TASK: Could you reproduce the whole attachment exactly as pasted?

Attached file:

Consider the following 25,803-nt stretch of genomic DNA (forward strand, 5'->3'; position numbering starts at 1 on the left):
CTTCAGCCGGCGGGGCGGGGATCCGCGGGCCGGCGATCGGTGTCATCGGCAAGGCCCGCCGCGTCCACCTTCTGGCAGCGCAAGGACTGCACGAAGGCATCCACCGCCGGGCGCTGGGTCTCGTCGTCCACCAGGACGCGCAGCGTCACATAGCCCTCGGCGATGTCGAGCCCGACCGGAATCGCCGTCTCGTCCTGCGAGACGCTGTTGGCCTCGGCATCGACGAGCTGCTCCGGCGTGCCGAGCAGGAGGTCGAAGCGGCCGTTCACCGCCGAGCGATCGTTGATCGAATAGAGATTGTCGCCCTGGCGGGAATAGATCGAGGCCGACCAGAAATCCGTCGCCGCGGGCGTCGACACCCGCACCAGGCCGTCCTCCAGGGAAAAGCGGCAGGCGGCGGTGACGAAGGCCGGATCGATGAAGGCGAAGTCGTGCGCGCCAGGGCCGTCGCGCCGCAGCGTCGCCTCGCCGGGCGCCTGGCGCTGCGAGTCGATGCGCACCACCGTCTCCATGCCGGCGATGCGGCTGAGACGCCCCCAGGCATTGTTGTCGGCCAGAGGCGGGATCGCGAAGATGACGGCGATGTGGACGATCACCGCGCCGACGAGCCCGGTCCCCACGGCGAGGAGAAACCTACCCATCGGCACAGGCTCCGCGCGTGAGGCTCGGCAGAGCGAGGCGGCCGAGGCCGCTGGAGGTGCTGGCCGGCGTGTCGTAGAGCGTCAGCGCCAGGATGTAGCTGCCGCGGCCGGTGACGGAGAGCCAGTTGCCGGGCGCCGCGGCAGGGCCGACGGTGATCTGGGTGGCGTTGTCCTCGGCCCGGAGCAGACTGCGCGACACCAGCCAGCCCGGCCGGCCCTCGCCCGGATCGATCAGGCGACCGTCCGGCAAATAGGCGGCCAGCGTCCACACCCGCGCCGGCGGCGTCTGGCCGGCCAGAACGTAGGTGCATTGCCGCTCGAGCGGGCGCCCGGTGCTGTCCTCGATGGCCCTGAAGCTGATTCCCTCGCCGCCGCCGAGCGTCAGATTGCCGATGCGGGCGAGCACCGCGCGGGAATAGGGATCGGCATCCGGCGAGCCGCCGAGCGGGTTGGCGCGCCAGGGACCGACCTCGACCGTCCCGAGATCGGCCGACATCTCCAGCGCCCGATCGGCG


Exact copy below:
Consider the following 25,803-nt stretch of genomic DNA (forward strand, 5'->3'; position numbering starts at 1 on the left):
CTTCAGCCGGCGGGGCGGGGATCCGCGGGCCGGCGATCGGTGTCATCGGCAAGGCCCGCCGCGTCCACCTTCTGGCAGCGCAAGGACTGCACGAAGGCATCCACCGCCGGGCGCTGGGTCTCGTCGTCCACCAGGACGCGCAGCGTCACATAGCCCTCGGCGATGTCGAGCCCGACCGGAATCGCCGTCTCGTCCTGCGAGACGCTGTTGGCCTCGGCATCGACGAGCTGCTCCGGCGTGCCGAGCAGGAGGTCGAAGCGGCCGTTCACCGCCGAGCGATCGTTGATCGAATAGAGATTGTCGCCCTGGCGGGAATAGATCGAGGCCGACCAGAAATCCGTCGCCGCGGGCGTCGACACCCGCACCAGGCCGTCCTCCAGGGAAAAGCGGCAGGCGGCGGTGACGAAGGCCGGATCGATGAAGGCGAAGTCGTGCGCGCCAGGGCCGTCGCGCCGCAGCGTCGCCTCGCCGGGCGCCTGGCGCTGCGAGTCGATGCGCACCACCGTCTCCATGCCGGCGATGCGGCTGAGACGCCCCCAGGCATTGTTGTCGGCCAGAGGCGGGATCGCGAAGATGACGGCGATGTGGACGATCACCGCGCCGACGAGCCCGGTCCCCACGGCGAGGAGAAACCTACCCATCGGCACAGGCTCCGCGCGTGAGGCTCGGCAGAGCGAGGCGGCCGAGGCCGCTGGAGGTGCTGGCCGGCGTGTCGTAGAGCGTCAGCGCCAGGATGTAGCTGCCGCGGCCGGTGACGGAGAGCCAGTTGCCGGGCGCCGCGGCAGGGCCGACGGTGATCTGGGTGGCGTTGTCCTCGGCCCGGAGCAGACTGCGCGACACCAGCCAGCCCGGCCGGCCCTCGCCCGGATCGATCAGGCGACCGTCCGGCAAATAGGCGGCCAGCGTCCACACCCGCGCCGGCGGCGTCTGGCCGGCCAGAACGTAGGTGCATTGCCGCTCGAGCGGGCGCCCGGTGCTGTCCTCGATGGCCCTGAAGCTGATTCCCTCGCCGCCGCCGAGCGTCAGATTGCCGATGCGGGCGAGCACCGCGCGGGAATAGGGATCGGCATCCGGCGAGCCGCCGAGCGGGTTGGCGCGCCAGGGACCGACCTCGACCGTCCCGAGATCGGCCGACATCTCCAGCGCCCGATCGGCG